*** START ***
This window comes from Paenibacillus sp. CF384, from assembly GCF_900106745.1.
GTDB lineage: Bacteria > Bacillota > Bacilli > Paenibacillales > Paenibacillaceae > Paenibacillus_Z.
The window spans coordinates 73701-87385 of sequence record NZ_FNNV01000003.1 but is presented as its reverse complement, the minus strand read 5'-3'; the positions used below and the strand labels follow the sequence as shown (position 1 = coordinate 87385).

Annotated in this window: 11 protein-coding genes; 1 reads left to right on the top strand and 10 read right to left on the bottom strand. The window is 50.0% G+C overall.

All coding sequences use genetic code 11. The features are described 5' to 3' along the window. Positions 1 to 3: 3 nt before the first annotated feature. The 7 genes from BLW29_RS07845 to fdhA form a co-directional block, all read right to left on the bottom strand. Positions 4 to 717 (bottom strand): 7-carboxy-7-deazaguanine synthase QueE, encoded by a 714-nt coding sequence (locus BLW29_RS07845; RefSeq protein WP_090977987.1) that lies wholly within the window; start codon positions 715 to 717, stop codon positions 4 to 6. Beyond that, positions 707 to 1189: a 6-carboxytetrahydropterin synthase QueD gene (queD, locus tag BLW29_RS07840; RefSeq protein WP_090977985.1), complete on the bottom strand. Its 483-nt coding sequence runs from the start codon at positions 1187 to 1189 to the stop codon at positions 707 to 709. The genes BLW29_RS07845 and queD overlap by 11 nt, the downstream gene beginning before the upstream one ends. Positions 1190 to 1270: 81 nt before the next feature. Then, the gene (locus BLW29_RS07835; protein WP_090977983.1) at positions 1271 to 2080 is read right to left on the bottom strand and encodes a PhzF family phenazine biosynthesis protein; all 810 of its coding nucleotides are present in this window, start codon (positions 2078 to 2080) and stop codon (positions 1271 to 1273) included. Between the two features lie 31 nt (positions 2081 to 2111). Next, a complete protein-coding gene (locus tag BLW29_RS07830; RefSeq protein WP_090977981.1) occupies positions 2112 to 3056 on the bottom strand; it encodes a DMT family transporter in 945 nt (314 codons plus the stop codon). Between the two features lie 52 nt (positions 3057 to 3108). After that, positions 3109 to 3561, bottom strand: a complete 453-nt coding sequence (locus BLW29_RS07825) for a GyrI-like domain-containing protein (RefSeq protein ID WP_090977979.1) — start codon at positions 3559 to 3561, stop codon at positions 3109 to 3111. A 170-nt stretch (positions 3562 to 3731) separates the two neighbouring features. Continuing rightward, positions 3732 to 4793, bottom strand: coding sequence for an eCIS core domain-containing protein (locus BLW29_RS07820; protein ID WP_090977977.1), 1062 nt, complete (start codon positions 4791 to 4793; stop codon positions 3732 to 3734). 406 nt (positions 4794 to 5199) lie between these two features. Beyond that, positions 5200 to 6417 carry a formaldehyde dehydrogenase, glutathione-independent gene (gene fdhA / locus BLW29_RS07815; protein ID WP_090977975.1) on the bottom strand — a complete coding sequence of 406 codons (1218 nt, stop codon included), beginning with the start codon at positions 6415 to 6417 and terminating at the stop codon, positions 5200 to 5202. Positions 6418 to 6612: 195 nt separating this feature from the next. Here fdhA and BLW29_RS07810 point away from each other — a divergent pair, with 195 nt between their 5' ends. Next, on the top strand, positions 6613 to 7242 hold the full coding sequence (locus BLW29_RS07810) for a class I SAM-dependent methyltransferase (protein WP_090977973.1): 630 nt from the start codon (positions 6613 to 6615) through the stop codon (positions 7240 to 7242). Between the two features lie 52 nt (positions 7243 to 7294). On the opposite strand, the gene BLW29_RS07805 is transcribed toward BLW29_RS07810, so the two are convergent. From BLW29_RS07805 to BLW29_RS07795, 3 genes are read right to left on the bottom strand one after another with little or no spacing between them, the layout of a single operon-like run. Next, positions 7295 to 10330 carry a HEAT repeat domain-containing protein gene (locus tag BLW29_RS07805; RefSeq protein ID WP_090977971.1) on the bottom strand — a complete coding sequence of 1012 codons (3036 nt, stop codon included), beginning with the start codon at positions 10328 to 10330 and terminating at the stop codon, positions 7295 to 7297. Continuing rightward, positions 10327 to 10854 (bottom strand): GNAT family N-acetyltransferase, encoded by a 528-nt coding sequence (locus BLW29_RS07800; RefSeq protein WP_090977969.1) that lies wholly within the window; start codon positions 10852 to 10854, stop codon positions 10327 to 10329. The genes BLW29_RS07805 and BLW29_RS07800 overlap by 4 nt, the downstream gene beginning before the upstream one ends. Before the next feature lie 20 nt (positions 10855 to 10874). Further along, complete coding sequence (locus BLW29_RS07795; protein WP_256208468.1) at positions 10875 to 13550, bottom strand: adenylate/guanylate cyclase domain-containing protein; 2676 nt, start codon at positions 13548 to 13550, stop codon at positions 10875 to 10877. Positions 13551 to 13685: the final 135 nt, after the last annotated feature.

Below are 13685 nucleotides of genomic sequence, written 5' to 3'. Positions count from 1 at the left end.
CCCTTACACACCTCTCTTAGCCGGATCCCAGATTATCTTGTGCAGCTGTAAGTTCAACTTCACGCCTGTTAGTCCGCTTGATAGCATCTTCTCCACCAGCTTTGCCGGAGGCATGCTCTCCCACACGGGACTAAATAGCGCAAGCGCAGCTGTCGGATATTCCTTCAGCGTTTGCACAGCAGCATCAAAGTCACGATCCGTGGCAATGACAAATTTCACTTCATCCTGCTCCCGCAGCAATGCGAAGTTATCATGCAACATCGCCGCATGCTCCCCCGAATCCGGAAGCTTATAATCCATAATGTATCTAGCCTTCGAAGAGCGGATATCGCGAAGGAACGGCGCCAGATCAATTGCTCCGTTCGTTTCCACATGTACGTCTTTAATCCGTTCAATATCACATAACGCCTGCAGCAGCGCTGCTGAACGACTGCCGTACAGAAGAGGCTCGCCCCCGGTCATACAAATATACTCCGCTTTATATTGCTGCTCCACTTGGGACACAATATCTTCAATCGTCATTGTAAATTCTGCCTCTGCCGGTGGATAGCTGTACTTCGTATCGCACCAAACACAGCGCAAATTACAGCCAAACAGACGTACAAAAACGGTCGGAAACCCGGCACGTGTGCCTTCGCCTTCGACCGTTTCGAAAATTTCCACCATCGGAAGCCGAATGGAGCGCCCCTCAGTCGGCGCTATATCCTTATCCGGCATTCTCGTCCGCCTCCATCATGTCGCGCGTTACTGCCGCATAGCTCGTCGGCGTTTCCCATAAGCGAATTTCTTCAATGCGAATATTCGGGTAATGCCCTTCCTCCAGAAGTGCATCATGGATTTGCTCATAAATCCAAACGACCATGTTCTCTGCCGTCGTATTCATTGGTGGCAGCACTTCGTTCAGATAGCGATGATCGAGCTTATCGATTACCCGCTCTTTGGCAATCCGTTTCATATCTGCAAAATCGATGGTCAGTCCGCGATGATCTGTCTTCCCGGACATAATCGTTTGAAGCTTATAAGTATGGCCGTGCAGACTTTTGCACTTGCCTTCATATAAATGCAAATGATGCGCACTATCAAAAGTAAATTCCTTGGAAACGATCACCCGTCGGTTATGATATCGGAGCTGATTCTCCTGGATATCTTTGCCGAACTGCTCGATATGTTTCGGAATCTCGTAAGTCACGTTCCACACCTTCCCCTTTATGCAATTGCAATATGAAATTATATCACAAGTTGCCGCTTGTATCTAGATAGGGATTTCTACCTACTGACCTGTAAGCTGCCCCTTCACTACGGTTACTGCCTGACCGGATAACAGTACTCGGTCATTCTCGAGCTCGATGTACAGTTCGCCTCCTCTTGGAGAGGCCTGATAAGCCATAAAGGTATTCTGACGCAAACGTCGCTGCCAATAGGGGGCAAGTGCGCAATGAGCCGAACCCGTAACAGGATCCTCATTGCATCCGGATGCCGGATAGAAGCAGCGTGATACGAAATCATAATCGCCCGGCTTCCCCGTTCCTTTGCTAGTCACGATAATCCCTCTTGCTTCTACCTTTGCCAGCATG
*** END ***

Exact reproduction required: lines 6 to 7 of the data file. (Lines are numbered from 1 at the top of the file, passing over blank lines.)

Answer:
Below are 13685 nucleotides of genomic sequence, written 5' to 3'. Positions count from 1 at the left end.
CCCTTACACACCTCTCTTAGCCGGATCCCAGATTATCTTGTGCAGCTGTAAGTTCAACTTCACGCCTGTTAGTCCGCTTGATAGCATCTTCTCCACCAGCTTTGCCGGAGGCATGCTCTCCCACACGGGACTAAATAGCGCAAGCGCAGCTGTCGGATATTCCTTCAGCGTTTGCACAGCAGCATCAAAGTCACGATCCGTGGCAATGACAAATTTCACTTCATCCTGCTCCCGCAGCAATGCGAAGTTATCATGCAACATCGCCGCATGCTCCCCCGAATCCGGAAGCTTATAATCCATAATGTATCTAGCCTTCGAAGAGCGGATATCGCGAAGGAACGGCGCCAGATCAATTGCTCCGTTCGTTTCCACATGTACGTCTTTAATCCGTTCAATATCACATAACGCCTGCAGCAGCGCTGCTGAACGACTGCCGTACAGAAGAGGCTCGCCCCCGGTCATACAAATATACTCCGCTTTATATTGCTGCTCCACTTGGGACACAATATCTTCAATCGTCATTGTAAATTCTGCCTCTGCCGGTGGATAGCTGTACTTCGTATCGCACCAAACACAGCGCAAATTACAGCCAAACAGACGTACAAAAACGGTCGGAAACCCGGCACGTGTGCCTTCGCCTTCGACCGTTTCGAAAATTTCCACCATCGGAAGCCGAATGGAGCGCCCCTCAGTCGGCGCTATATCCTTATCCGGCATTCTCGTCCGCCTCCATCATGTCGCGCGTTACTGCCGCATAGCTCGTCGGCGTTTCCCATAAGCGAATTTCTTCAATGCGAATATTCGGGTAATGCCCTTCCTCCAGAAGTGCATCATGGATTTGCTCATAAATCCAAACGACCATGTTCTCTGCCGTCGTATTCATTGGTGGCAGCACTTCGTTCAGATAGCGATGATCGAGCTTATCGATTACCCGCTCTTTGGCAATCCGTTTCATATCTGCAAAATCGATGGTCAGTCCGCGATGATCTGTCTTCCCGGACATAATCGTTTGAAGCTTATAAGTATGGCCGTGCAGACTTTTGCACTTGCCTTCATATAAATGCAAATGATGCGCACTATCAAAAGTAAATTCCTTGGAAACGATCACCCGTCGGTTATGATATCGGAGCTGATTCTCCTGGATATCTTTGCCGAACTGCTCGATATGTTTCGGAATCTCGTAAGTCACGTTCCACACCTTCCCCTTTATGCAATTGCAATATGAAATTATATCACAAGTTGCCGCTTGTATCTAGATAGGGATTTCTACCTACTGACCTGTAAGCTGCCCCTTCACTACGGTTACTGCCTGACCGGATAACAGTACTCGGTCATTCTCGAGCTCGATGTACAGTTCGCCTCCTCTTGGAGAGGCCTGATAAGCCATAAAGGTATTCTGACGCAAACGTCGCTGCCAATAGGGGGCAAGTGCGCAATGAGCCGAACCCGTAACAGGATCCTCATTGCATCCGGATGCCGGATAGAAGCAGCGTGATACGAAATCATAATCGCCCGGCTTCCCCGTTCCTTTGCTAGTCACGATAATCCCTCTTGCTTCTACCTTTGCCAGCATG